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In Peru, 20,000 youth outreach event delivers community service, evangelism support

In Peru, 20,000 youth outreach event delivers community service, evangelism support

Mission Caleb participants plant trees on a highway in Lima. Adventist youth helped plant a total of 12,000 trees during last month’s program, which included various community outreach projects across the city.

Mission Caleb is held in summer throughout South America

March 16, 2012 | Silver Spring, Maryland, United States | Ansel Oliver/ANN

Some 20,000 Seventh-day Adventist Peruvian youth committed a week or more of their summer vacation for service projects and evangelism outreach in Lima last month in one of the largest mass-scale projects of the South American Division’s summer service program.

The Mission Caleb program, held in Lima February 16 to 26, was followed by more than 5,000 people joining the church through baptism and the formation of several small congregations, called “companies.”

Dressed in matching red polo shirts, Adventist young people throughout Lima planted a total of 12,000 trees along highways, constructed 60 housing modules for low-income residents, cleaned parks and donated 1,500 units of blood to five hospitals. They also distributed more than 400,000 copies of The Great Hope, an adapted version of the book The Great Controversy, which was written by the denomination’s co-founder Ellen G. White.

In the evenings, youth helped with some 3,000 evangelism meetings, held in churches, auditoriums, parks and garages throughout Lima, a metropolitan area of more than 8 million people.

“It was an eye opener,” said Hiskia Missah, associate Youth Ministries director for the Adventist world church, who attended the event. “The youth paid their own way to come from all around Peru and sacrificed their vacation time for the Lord.”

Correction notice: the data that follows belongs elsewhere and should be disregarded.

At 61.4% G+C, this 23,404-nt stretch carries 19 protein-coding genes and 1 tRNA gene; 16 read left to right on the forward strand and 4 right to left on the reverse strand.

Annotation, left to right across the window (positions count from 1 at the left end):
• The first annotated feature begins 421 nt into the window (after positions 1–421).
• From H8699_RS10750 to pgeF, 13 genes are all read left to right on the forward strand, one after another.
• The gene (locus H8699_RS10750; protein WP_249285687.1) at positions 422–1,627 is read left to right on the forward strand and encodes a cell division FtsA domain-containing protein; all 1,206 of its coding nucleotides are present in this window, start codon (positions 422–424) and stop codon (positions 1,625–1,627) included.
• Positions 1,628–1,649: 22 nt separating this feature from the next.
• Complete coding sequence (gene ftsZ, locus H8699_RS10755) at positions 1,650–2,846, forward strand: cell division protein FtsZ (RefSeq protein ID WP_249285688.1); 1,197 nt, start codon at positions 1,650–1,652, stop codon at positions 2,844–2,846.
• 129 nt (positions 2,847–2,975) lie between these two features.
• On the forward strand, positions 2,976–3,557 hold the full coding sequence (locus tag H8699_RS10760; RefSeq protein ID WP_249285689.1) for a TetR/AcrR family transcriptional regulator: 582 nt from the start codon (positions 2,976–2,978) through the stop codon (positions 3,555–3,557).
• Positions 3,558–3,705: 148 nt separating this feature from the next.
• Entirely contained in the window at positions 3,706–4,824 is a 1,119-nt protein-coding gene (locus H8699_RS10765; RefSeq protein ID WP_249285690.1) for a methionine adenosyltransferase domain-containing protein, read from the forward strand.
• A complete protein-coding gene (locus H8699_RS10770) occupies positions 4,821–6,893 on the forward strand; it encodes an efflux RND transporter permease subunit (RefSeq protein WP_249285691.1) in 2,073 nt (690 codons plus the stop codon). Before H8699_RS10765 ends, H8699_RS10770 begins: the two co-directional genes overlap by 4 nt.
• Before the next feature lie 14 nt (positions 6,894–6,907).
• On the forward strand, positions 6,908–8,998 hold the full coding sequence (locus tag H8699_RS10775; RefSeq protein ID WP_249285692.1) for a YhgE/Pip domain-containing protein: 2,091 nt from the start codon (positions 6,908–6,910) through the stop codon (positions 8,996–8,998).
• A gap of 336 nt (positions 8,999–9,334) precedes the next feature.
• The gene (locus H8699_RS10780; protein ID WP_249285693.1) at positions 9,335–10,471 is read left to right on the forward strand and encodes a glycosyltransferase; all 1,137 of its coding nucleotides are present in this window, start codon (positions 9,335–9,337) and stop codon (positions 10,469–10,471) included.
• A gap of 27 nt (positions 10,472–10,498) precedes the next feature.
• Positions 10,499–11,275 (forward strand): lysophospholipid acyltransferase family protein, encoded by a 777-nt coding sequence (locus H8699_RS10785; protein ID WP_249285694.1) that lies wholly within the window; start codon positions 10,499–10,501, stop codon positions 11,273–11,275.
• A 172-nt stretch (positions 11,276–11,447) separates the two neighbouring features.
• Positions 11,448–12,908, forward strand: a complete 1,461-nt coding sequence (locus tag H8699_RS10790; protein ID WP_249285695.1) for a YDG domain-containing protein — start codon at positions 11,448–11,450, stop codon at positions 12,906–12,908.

Church members in Lima opened their homes for participants to stay during the event, Missah said. Event materials were provided by church administration.

Government officials offered their support to the initiative, from local mayors appearing at service projects to a federal minister and six congressman attending a Mission Caleb rally outside the convention center.

Mission Caleb, originally launched in Brazil, holds projects throughout South America each summer in an effort to reach places that have no Adventist presence.

Though the combination of evangelism and community service aren’t new, the denomination is promoting the initiative as an officially suggested option for youth outreach worldwide, according to Gilbert Cangy, Youth Ministries director for the Adventist world church. Mission Caleb was adopted by the Youth Ministries department at last year’s world advisory of the denomination’s top Youth directors.

“This is a model for young people conducting evangelism,” Cangy said. “It’s not just direct proclamation, but combining it with service projects is a biblical model.”

Future Mission Caleb mass-scale events in South America are scheduled for June and January in Brazil and September in Paraguay.

More information on the Adventist world church’s Youth Ministries is available at www.gcyouthministries.org.

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